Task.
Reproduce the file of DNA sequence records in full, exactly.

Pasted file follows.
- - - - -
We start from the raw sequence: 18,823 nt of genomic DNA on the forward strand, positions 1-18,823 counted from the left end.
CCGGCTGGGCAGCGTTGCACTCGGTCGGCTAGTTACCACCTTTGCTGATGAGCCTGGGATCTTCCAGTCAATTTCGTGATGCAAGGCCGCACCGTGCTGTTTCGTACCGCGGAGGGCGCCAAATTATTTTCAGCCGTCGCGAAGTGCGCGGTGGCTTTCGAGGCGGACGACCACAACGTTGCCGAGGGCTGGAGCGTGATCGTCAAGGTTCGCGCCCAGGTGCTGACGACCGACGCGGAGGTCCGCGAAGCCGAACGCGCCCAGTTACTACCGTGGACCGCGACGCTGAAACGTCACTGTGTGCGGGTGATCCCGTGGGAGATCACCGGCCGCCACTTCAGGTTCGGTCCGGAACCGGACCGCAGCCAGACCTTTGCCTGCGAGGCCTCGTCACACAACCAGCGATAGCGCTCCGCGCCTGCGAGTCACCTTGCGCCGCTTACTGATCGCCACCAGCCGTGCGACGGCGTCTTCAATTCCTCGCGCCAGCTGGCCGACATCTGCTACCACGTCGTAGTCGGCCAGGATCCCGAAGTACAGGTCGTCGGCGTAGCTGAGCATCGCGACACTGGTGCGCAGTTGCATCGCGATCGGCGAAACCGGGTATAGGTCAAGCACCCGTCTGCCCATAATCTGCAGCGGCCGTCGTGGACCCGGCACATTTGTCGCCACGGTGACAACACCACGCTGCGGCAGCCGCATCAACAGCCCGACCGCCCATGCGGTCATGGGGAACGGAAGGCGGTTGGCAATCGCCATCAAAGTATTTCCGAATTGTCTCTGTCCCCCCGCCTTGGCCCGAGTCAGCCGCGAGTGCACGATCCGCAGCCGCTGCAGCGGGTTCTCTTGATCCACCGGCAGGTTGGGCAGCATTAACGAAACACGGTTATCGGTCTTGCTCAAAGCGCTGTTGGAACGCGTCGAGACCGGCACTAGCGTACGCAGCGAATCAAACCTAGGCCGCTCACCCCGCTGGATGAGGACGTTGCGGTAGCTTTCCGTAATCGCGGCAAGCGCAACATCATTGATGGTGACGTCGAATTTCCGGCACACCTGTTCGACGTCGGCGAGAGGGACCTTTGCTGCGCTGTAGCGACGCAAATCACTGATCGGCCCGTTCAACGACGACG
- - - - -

We start from the raw sequence: 18,823 nt of genomic DNA on the forward strand, positions 1-18,823 counted from the left end.
CCGGCTGGGCAGCGTTGCACTCGGTCGGCTAGTTACCACCTTTGCTGATGAGCCTGGGATCTTCCAGTCAATTTCGTGATGCAAGGCCGCACCGTGCTGTTTCGTACCGCGGAGGGCGCCAAATTATTTTCAGCCGTCGCGAAGTGCGCGGTGGCTTTCGAGGCGGACGACCACAACGTTGCCGAGGGCTGGAGCGTGATCGTCAAGGTTCGCGCCCAGGTGCTGACGACCGACGCGGAGGTCCGCGAAGCCGAACGCGCCCAGTTACTACCGTGGACCGCGACGCTGAAACGTCACTGTGTGCGGGTGATCCCGTGGGAGATCACCGGCCGCCACTTCAGGTTCGGTCCGGAACCGGACCGCAGCCAGACCTTTGCCTGCGAGGCCTCGTCACACAACCAGCGATAGCGCTCCGCGCCTGCGAGTCACCTTGCGCCGCTTACTGATCGCCACCAGCCGTGCGACGGCGTCTTCAATTCCTCGCGCCAGCTGGCCGACATCTGCTACCACGTCGTAGTCGGCCAGGATCCCGAAGTACAGGTCGTCGGCGTAGCTGAGCATCGCGACACTGGTGCGCAGTTGCATCGCGATCGGCGAAACCGGGTATAGGTCAAGCACCCGTCTGCCCATAATCTGCAGCGGCCGTCGTGGACCCGGCACATTTGTCGCCACGGTGACAACACCACGCTGCGGCAGCCGCATCAACAGCCCGACCGCCCATGCGGTCATGGGGAACGGAAGGCGGTTGGCAATCGCCATCAAAGTATTTCCGAATTGTCTCTGTCCCCCCGCCTTGGCCCGAGTCAGCCGCGAGTGCACGATCCGCAGCCGCTGCAGCGGGTTCTCTTGATCCACCGGCAGGTTGGGCAGCATTAACGAAACACGGTTATCGGTCTTGCTCAAAGCGCTGTTGGAACGCGTCGAGACCGGCACTAGCGTACGCAGCGAATCAAACCTAGGCCGCTCACCCCGCTGGATGAGGACGTTGCGGTAGCTTTCCGTAATCGCGGCAAGCGCAACATCATTGATGGTGACGTCGAATTTCCGGCACACCTGTTCGACGTCGGCGAGAGGGACCTTTGCTGCGCTGTAGCGACGCAAATCACTGATCGGCCCGTTCAACGACGACG